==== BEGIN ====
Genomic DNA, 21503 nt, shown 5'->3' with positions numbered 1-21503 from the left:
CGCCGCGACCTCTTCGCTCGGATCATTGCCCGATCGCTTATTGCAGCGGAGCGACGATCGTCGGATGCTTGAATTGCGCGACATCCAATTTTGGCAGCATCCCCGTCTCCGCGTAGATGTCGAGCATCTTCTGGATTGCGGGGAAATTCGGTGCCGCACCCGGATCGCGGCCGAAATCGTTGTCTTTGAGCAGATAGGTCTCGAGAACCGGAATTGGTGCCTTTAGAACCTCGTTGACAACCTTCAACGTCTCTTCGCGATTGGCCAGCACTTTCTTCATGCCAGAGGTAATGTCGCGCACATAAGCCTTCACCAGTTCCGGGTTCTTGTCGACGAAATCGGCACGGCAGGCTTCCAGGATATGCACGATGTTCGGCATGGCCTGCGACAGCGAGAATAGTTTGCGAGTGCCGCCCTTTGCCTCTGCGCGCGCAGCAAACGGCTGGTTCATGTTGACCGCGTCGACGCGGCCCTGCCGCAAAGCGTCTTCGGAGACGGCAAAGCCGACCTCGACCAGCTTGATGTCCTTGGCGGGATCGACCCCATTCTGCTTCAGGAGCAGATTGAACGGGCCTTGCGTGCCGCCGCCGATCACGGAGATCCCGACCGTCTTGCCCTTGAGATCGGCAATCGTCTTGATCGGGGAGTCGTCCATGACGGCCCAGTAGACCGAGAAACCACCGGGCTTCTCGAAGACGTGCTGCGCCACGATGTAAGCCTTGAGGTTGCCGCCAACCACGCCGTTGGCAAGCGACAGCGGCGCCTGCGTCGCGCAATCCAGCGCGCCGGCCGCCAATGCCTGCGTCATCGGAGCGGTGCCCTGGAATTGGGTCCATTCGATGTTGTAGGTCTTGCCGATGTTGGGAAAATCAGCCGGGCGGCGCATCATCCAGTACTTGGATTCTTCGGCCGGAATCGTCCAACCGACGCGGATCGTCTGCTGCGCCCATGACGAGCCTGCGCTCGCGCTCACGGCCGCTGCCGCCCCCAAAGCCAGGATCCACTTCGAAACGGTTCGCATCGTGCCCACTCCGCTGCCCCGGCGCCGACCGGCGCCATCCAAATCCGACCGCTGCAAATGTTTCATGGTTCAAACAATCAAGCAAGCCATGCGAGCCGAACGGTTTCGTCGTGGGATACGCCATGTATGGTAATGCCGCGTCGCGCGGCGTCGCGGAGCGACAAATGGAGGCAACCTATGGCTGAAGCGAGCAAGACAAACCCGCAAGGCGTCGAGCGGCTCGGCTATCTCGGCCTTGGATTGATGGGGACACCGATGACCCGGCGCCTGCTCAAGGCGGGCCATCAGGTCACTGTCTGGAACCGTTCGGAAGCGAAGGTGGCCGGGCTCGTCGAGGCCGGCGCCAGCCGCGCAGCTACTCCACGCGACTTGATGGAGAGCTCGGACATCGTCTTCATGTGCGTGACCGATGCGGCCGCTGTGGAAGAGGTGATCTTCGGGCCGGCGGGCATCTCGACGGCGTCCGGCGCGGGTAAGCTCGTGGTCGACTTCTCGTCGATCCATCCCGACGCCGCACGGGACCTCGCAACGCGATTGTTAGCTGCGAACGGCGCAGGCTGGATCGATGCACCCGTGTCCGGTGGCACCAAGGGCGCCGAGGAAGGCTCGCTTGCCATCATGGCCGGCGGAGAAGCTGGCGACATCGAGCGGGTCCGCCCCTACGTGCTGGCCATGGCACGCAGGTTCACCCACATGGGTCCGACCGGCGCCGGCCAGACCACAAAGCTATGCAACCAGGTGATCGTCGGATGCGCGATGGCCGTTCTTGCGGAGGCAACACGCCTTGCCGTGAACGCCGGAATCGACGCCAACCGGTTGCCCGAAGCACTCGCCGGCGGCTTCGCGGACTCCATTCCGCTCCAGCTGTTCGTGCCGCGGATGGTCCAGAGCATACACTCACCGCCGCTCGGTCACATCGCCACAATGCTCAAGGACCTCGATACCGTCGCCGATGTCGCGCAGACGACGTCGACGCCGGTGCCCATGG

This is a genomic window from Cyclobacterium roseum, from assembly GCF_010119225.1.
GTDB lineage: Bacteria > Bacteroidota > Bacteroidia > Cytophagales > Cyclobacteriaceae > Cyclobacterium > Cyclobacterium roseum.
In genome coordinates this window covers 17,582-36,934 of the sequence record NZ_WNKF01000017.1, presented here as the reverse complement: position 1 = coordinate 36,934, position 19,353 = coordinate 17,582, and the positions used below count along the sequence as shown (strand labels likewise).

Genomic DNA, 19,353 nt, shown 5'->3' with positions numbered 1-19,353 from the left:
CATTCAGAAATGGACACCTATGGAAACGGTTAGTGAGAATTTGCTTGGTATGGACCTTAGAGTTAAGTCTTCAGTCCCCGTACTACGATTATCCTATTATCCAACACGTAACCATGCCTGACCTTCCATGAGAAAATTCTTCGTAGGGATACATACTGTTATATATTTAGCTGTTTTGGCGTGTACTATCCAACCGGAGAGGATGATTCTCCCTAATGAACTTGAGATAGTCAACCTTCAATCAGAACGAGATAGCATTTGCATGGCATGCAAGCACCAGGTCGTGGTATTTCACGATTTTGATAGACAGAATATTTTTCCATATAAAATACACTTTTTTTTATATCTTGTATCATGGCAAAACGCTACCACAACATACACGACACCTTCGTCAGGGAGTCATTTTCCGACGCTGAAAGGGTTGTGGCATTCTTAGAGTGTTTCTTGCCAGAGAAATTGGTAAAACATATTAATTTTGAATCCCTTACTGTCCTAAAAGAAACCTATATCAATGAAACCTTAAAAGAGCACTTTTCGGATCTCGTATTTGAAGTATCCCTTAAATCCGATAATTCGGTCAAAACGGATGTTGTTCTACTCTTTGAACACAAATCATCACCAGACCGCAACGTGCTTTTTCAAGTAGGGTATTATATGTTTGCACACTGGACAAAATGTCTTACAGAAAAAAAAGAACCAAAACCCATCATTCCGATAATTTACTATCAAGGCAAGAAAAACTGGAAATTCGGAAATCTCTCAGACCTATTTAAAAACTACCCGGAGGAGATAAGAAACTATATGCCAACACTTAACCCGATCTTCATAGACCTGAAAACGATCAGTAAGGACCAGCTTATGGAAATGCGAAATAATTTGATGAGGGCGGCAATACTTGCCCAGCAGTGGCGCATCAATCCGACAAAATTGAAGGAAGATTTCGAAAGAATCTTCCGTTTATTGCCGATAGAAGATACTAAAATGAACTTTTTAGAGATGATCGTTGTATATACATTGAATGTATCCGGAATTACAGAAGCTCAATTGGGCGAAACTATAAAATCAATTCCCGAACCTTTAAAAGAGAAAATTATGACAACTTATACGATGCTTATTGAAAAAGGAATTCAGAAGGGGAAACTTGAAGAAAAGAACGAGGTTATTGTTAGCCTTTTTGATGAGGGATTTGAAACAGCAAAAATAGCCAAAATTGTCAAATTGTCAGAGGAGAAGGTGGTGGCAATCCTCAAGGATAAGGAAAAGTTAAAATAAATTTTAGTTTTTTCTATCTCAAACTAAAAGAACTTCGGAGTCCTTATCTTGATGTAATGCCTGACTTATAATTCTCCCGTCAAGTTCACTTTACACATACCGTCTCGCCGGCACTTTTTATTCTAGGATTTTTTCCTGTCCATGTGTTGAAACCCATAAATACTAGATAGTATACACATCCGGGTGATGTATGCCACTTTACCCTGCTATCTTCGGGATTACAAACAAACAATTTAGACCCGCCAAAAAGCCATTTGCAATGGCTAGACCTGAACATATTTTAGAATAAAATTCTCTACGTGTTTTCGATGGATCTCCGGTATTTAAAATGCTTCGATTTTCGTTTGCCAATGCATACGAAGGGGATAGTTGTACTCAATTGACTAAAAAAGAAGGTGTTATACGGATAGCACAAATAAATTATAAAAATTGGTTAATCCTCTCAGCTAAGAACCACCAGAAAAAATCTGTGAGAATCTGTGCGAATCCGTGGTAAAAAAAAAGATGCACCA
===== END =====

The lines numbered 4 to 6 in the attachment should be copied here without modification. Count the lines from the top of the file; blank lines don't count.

GTDB lineage: Bacteria > Bacteroidota > Bacteroidia > Cytophagales > Cyclobacteriaceae > Cyclobacterium > Cyclobacterium roseum.
In genome coordinates this window covers 17,582-36,934 of the sequence record NZ_WNKF01000017.1, presented here as the reverse complement: position 1 = coordinate 36,934, position 19,353 = coordinate 17,582, and the positions used below count along the sequence as shown (strand labels likewise).

Genomic DNA, 19,353 nt, shown 5'->3' with positions numbered 1-19,353 from the left: